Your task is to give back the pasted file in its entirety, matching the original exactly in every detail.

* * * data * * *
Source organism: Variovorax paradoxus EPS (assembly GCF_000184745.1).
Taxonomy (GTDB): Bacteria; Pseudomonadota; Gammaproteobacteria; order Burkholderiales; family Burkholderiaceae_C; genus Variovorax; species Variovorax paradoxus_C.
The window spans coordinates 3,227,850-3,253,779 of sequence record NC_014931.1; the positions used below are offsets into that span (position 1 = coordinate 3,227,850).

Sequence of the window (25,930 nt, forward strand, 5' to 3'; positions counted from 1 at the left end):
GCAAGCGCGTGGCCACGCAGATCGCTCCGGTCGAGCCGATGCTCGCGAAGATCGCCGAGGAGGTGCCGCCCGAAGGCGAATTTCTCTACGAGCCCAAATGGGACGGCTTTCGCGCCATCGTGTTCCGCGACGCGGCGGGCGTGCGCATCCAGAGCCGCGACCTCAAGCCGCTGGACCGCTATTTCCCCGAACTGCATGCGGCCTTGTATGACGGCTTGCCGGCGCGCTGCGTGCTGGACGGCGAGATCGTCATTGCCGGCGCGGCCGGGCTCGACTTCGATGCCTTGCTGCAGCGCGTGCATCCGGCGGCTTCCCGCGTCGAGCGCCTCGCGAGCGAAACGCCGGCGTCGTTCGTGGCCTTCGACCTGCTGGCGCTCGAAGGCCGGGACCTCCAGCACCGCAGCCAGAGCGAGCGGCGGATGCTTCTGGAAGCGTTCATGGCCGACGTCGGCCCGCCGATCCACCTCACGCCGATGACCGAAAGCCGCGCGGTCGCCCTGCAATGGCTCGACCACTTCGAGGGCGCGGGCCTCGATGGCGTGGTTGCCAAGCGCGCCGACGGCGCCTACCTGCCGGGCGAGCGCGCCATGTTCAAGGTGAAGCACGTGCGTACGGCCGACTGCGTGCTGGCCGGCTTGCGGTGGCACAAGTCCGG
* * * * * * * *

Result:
Source organism: Variovorax paradoxus EPS (assembly GCF_000184745.1).
Taxonomy (GTDB): Bacteria; Pseudomonadota; Gammaproteobacteria; order Burkholderiales; family Burkholderiaceae_C; genus Variovorax; species Variovorax paradoxus_C.
The window spans coordinates 3,227,850-3,253,779 of sequence record NC_014931.1; the positions used below are offsets into that span (position 1 = coordinate 3,227,850).

Sequence of the window (25,930 nt, forward strand, 5' to 3'; positions counted from 1 at the left end):
GCAAGCGCGTGGCCACGCAGATCGCTCCGGTCGAGCCGATGCTCGCGAAGATCGCCGAGGAGGTGCCGCCCGAAGGCGAATTTCTCTACGAGCCCAAATGGGACGGCTTTCGCGCCATCGTGTTCCGCGACGCGGCGGGCGTGCGCATCCAGAGCCGCGACCTCAAGCCGCTGGACCGCTATTTCCCCGAACTGCATGCGGCCTTGTATGACGGCTTGCCGGCGCGCTGCGTGCTGGACGGCGAGATCGTCATTGCCGGCGCGGCCGGGCTCGACTTCGATGCCTTGCTGCAGCGCGTGCATCCGGCGGCTTCCCGCGTCGAGCGCCTCGCGAGCGAAACGCCGGCGTCGTTCGTGGCCTTCGACCTGCTGGCGCTCGAAGGCCGGGACCTCCAGCACCGCAGCCAGAGCGAGCGGCGGATGCTTCTGGAAGCGTTCATGGCCGACGTCGGCCCGCCGATCCACCTCACGCCGATGACCGAAAGCCGCGCGGTCGCCCTGCAATGGCTCGACCACTTCGAGGGCGCGGGCCTCGATGGCGTGGTTGCCAAGCGCGCCGACGGCGCCTACCTGCCGGGCGAGCGCGCCATGTTCAAGGTGAAGCACGTGCGTACGGCCGACTGCGTGCTGGCCGGCTTGCGGTGGCACAAGTCCGG